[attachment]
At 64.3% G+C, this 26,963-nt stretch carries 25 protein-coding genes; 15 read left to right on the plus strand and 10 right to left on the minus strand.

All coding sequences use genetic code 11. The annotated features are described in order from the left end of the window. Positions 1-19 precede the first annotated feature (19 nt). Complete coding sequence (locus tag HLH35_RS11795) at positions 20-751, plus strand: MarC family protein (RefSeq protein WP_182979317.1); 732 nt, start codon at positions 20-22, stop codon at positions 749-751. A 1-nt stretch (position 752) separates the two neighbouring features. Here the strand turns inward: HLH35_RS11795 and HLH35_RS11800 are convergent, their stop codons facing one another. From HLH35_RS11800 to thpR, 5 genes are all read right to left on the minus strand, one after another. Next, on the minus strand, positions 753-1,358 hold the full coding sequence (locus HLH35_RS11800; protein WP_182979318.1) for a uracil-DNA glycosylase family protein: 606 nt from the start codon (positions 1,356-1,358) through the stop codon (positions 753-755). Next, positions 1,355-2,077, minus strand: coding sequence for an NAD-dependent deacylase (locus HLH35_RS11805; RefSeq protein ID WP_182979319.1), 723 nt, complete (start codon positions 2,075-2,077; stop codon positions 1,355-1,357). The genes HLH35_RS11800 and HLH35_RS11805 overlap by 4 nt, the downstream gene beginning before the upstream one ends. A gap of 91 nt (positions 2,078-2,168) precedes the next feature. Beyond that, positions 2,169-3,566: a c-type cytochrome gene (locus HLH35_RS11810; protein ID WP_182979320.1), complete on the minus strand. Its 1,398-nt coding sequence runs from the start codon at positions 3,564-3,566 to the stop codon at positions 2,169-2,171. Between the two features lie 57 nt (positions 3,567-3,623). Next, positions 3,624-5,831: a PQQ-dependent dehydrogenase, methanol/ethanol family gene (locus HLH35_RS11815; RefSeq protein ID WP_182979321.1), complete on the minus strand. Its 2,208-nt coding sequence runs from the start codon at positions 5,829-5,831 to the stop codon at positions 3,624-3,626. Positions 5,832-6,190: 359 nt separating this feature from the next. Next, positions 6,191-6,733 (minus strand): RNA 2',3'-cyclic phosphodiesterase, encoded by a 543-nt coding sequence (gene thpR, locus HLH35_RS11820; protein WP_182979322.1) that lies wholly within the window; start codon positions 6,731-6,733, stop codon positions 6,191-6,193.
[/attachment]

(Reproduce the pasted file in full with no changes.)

At 64.3% G+C, this 26,963-nt stretch carries 25 protein-coding genes; 15 read left to right on the plus strand and 10 right to left on the minus strand.

All coding sequences use genetic code 11. The annotated features are described in order from the left end of the window. Positions 1-19 precede the first annotated feature (19 nt). Complete coding sequence (locus tag HLH35_RS11795) at positions 20-751, plus strand: MarC family protein (RefSeq protein WP_182979317.1); 732 nt, start codon at positions 20-22, stop codon at positions 749-751. A 1-nt stretch (position 752) separates the two neighbouring features. Here the strand turns inward: HLH35_RS11795 and HLH35_RS11800 are convergent, their stop codons facing one another. From HLH35_RS11800 to thpR, 5 genes are all read right to left on the minus strand, one after another. Next, on the minus strand, positions 753-1,358 hold the full coding sequence (locus HLH35_RS11800; protein WP_182979318.1) for a uracil-DNA glycosylase family protein: 606 nt from the start codon (positions 1,356-1,358) through the stop codon (positions 753-755). Next, positions 1,355-2,077, minus strand: coding sequence for an NAD-dependent deacylase (locus HLH35_RS11805; RefSeq protein ID WP_182979319.1), 723 nt, complete (start codon positions 2,075-2,077; stop codon positions 1,355-1,357). The genes HLH35_RS11800 and HLH35_RS11805 overlap by 4 nt, the downstream gene beginning before the upstream one ends. A gap of 91 nt (positions 2,078-2,168) precedes the next feature. Beyond that, positions 2,169-3,566: a c-type cytochrome gene (locus HLH35_RS11810; protein ID WP_182979320.1), complete on the minus strand. Its 1,398-nt coding sequence runs from the start codon at positions 3,564-3,566 to the stop codon at positions 2,169-2,171. Between the two features lie 57 nt (positions 3,567-3,623). Next, positions 3,624-5,831: a PQQ-dependent dehydrogenase, methanol/ethanol family gene (locus HLH35_RS11815; RefSeq protein ID WP_182979321.1), complete on the minus strand. Its 2,208-nt coding sequence runs from the start codon at positions 5,829-5,831 to the stop codon at positions 3,624-3,626. Positions 5,832-6,190: 359 nt separating this feature from the next. Next, positions 6,191-6,733 (minus strand): RNA 2',3'-cyclic phosphodiesterase, encoded by a 543-nt coding sequence (gene thpR, locus HLH35_RS11820; protein WP_182979322.1) that lies wholly within the window; start codon positions 6,731-6,733, stop codon positions 6,191-6,193.